Mountain Views News     Logo: MVNews     Saturday, August 2, 2014

MVNews this week:  Page A:13



 Mountain Views News Saturday, August 2, 2014 

Jeff’s Book Picks By Jeff Brown



Mom & Me & Mom by Maya Angelou 

 The legendary author shares the 
deepest personal story of her life: her 
relationship with her mother. For the 
first time, Angelou reveals the triumphs 
and struggles of being the daughter of 
Vivian Baxter, an indomitable spirit 
whose petite size belied her larger than 
life presence, a presence absent during 
much of Angelou’s early life. When her 
marriage began to crumble, Vivian 
sent 3 year old Maya and her older 
brother away from their California 
home to live with their grandmother 
in Arkansas. The subsequent feelings 
of abandonment stayed with Angelou 
for years, but their reunion, a decade 
later, began a story that has never 
before been told. Angelou dramatizes 
her years reconciling with the mother 
she preferred to simply call “Lady,” 
revealing the profound moments that 
shifted the balance of love and respect 
between them.Delving into one of 
her life’s most rich, rewarding, and 
fraught relationships, Mom & Me & 
Mom explores the healing and love that 
evolved between the two women over 
the course of their lives, the love that 
fostered Maya’s rise from immeasurable 
depths to reach impossible heights.

Liberty’s Torch: The Great Adventure 
to Build the Statue of Liberty by 
Elizabeth Mitchell 

The Statue of Liberty is one of the most 
recognizable monuments in the world, 
a powerful symbol of freedom and the 
American dream. For decades, the 
myth has persisted that the statue was 
a grand gift from France, but Mitchell 
reveals how she was in fact the pet 
project of one visionary French sculptor, 
Frédéric Bartholdi. He not only forged 
this 151-foot-tall statue in a workshop 
in Paris and transported her across the 
ocean, but battled for money to make 
her a reality. Inspired by a trip to Egypt 
where he saw the pyramids, he traveled 
to America carrying the idea of a giant 
statue of a woman. There he enlisted 
the help of notable people including 
Ulysses S. Grant, Joseph Pulitzer, Victor 
Hugo, Gustave Eiffel, and Thomas 
Edison to help his scheme. While the 
French and American governments 
dithered, Bartholdi made the statue a 
reality by his own entrepreneurship, 
vision, and determination.

American Catch: The Fight for Our 
Local Seafood by Paul Greenberg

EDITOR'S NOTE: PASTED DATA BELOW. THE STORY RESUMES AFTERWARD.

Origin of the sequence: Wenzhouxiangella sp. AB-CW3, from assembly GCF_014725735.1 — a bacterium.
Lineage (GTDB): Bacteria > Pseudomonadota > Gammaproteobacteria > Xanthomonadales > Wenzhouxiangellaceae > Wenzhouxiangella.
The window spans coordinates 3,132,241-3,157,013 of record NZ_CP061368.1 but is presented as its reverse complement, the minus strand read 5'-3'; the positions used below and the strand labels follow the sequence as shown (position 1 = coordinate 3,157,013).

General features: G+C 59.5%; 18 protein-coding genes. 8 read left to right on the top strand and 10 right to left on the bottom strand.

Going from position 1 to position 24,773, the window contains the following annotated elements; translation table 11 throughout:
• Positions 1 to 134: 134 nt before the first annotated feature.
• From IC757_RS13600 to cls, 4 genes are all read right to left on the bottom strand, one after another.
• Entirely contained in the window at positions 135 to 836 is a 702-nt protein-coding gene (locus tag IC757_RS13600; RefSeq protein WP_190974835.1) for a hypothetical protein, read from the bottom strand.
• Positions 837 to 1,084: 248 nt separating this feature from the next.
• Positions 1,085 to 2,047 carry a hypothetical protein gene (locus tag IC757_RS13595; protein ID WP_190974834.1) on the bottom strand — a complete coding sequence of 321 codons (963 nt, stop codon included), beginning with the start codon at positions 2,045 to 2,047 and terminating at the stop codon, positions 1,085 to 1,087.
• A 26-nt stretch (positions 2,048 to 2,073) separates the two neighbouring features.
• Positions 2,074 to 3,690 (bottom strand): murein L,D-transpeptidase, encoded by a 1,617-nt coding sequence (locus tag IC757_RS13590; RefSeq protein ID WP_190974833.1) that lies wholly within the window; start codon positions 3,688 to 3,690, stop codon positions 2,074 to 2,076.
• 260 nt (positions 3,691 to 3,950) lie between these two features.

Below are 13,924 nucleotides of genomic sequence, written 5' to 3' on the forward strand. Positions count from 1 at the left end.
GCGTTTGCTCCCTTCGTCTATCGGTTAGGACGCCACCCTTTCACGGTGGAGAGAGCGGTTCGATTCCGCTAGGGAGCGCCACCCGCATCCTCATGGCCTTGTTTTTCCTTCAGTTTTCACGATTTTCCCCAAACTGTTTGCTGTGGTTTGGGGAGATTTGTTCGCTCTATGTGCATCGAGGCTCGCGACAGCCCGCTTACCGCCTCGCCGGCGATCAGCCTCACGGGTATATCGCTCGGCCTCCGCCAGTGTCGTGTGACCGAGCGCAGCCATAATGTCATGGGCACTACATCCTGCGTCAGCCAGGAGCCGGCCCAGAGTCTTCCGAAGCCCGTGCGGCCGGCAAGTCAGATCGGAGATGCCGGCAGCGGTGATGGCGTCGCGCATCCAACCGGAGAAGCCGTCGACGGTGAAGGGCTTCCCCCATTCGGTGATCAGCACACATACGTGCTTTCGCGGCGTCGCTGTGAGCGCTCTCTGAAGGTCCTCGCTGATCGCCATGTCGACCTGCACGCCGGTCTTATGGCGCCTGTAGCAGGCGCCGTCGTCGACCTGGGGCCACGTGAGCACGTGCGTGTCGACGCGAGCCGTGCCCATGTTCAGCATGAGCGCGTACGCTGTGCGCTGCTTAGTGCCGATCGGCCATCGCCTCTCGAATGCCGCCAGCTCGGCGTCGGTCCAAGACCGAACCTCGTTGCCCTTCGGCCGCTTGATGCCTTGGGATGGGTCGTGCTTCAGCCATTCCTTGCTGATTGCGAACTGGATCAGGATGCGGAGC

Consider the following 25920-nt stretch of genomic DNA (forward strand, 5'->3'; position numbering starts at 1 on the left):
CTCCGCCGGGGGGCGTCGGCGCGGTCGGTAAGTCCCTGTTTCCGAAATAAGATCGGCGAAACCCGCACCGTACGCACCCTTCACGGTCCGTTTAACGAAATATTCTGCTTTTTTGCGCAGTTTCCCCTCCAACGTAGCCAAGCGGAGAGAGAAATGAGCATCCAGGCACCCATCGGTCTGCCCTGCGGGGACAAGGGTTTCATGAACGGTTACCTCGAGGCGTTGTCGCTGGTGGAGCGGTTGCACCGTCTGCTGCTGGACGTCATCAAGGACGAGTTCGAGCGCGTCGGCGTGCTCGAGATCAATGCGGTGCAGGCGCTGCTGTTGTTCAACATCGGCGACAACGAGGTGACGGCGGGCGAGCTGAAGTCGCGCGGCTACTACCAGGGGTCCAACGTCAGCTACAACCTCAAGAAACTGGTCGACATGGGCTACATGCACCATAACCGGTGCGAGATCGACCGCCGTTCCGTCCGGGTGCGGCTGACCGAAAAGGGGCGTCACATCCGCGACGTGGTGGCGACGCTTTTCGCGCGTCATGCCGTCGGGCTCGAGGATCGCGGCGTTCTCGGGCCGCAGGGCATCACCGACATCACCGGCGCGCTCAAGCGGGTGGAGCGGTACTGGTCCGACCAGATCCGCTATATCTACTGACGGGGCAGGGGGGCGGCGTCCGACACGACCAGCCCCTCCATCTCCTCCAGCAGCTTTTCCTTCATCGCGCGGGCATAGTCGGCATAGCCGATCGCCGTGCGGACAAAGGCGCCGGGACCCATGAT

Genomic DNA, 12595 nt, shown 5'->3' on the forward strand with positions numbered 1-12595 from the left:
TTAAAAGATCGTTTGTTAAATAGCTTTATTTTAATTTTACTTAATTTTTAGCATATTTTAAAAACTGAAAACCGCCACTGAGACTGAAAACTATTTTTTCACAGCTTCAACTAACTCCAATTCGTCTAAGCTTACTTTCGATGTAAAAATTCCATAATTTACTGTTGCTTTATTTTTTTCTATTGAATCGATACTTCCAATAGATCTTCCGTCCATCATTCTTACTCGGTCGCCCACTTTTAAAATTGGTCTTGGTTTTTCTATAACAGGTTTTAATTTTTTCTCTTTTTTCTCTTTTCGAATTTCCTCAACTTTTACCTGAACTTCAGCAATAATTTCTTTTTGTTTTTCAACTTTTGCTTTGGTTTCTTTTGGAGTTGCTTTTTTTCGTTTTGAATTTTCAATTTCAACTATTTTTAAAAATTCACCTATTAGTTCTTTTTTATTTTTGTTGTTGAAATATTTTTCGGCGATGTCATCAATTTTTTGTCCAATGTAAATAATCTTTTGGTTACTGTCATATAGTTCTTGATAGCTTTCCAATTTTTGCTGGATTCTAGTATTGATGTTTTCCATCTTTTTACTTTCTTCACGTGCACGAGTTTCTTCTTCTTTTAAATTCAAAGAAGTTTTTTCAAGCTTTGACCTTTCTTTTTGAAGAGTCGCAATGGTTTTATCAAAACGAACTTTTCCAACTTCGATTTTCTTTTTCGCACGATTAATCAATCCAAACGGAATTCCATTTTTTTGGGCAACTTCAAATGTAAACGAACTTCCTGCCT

This award winning author uncovers 
the tragic unraveling of the nation’s 
seafood supply, why Americans have 
stopped eating from their own waters? 
In 2005, the United States imported 
five billion pounds of seafood, nearly 
double what we imported twenty 
years earlier. Bizarrely, during that 
same period, our seafood exports 
quadrupled. The book examines New 
York oysters, Gulf shrimp, and Alaskan 
salmon to reveal how it came to be that 
91 percent of the seafood Americans eat 
is foreign. In the 1920s, the average New 
Yorker ate six hundred local oysters a 
year. Today, the only edible oysters lie 
outside city limits. Following the trail of 
environmental desecration, Greenberg 
comes to view the New York City oyster 
as a reminder of what is lost when local 
waters are not valued as a food source. 
On visiting the Gulf of Mexico, he finds 
that the immediate threat to business 
comes from overseas. Asian farmed 
shrimp,cheap, abundant, have flooded 
the market. Finally, he visits Alaska, 
home to the biggest wild sockeye 
salmon run in the world. Bristol Bay 
is now at great risk: The proposed 
Pebble Mine project could undermine 
the spawning grounds that make 
this great run possible. Why is this 
precious resource not better protected? 
Greenberg encounters a shocking 
truth: the majority of Alaskan salmon 
is sent out of the country, much of it to 
Asia. Sockeye salmon is one of the most 
nutritionally dense animal proteins 
on the planet, yet we are shipping it 
abroad. Some hope abounds. In New 
York, Greenberg connects an oyster 
restoration project for how the bivalves 
might save the city from rising tides. In 
the Gulf, shrimpers band together to 
offer local catch direct to consumers. 
And in Bristol Bay, fishermen, and 
environmentalists, gather to roadblock 
Pebble Mine. Paul Greenberg proposes 
a way to break the current destructive